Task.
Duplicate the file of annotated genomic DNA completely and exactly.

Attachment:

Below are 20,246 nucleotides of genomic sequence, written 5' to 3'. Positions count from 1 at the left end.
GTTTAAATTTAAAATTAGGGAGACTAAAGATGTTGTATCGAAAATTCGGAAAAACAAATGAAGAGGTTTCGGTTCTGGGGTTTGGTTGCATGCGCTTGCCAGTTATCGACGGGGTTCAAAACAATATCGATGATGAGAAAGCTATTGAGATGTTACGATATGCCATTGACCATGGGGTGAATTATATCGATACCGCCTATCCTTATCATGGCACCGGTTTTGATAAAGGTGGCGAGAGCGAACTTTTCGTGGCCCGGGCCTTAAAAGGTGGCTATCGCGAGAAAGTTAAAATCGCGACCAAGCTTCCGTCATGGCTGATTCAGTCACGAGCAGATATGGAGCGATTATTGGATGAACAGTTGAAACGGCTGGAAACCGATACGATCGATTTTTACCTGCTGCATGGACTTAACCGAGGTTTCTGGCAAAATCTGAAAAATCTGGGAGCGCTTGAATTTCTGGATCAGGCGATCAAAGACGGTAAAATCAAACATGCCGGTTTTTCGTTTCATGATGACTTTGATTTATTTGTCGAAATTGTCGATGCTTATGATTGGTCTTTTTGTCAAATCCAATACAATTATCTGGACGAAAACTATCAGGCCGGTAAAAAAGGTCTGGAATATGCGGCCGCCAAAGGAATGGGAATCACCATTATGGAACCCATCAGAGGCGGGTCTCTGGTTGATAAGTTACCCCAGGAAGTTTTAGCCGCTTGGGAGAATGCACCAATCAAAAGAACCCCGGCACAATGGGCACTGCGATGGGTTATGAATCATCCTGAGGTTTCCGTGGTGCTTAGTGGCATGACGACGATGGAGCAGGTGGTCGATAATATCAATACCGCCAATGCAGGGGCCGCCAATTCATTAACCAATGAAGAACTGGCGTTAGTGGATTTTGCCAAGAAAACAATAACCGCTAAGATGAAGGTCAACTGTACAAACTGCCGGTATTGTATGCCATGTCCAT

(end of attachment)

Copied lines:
Below are 20,246 nucleotides of genomic sequence, written 5' to 3'. Positions count from 1 at the left end.
GTTTAAATTTAAAATTAGGGAGACTAAAGATGTTGTATCGAAAATTCGGAAAAACAAATGAAGAGGTTTCGGTTCTGGGGTTTGGTTGCATGCGCTTGCCAGTTATCGACGGGGTTCAAAACAATATCGATGATGAGAAAGCTATTGAGATGTTACGATATGCCATTGACCATGGGGTGAATTATATCGATACCGCCTATCCTTATCATGGCACCGGTTTTGATAAAGGTGGCGAGAGCGAACTTTTCGTGGCCCGGGCCTTAAAAGGTGGCTATCGCGAGAAAGTTAAAATCGCGACCAAGCTTCCGTCATGGCTGATTCAGTCACGAGCAGATATGGAGCGATTATTGGATGAACAGTTGAAACGGCTGGAAACCGATACGATCGATTTTTACCTGCTGCATGGACTTAACCGAGGTTTCTGGCAAAATCTGAAAAATCTGGGAGCGCTTGAATTTCTGGATCAGGCGATCAAAGACGGTAAAATCAAACATGCCGGTTTTTCGTTTCATGATGACTTTGATTTATTTGTCGAAATTGTCGATGCTTATGATTGGTCTTTTTGTCAAATCCAATACAATTATCTGGACGAAAACTATCAGGCCGGTAAAAAAGGTCTGGAATATGCGGCCGCCAAAGGAATGGGAATCACCATTATGGAACCCATCAGAGGCGGGTCTCTGGTTGATAAGTTACCCCAGGAAGTTTTAGCCGCTTGGGAGAATGCACCAATCAAAAGAACCCCGGCACAATGGGCACTGCGATGGGTTATGAATCATCCTGAGGTTTCCGTGGTGCTTAGTGGCATGACGACGATGGAGCAGGTGGTCGATAATATCAATACCGCCAATGCAGGGGCCGCCAATTCATTAACCAATGAAGAACTGGCGTTAGTGGATTTTGCCAAGAAAACAATAACCGCTAAGATGAAGGTCAACTGTACAAACTGCCGGTATTGTATGCCATGTCCAT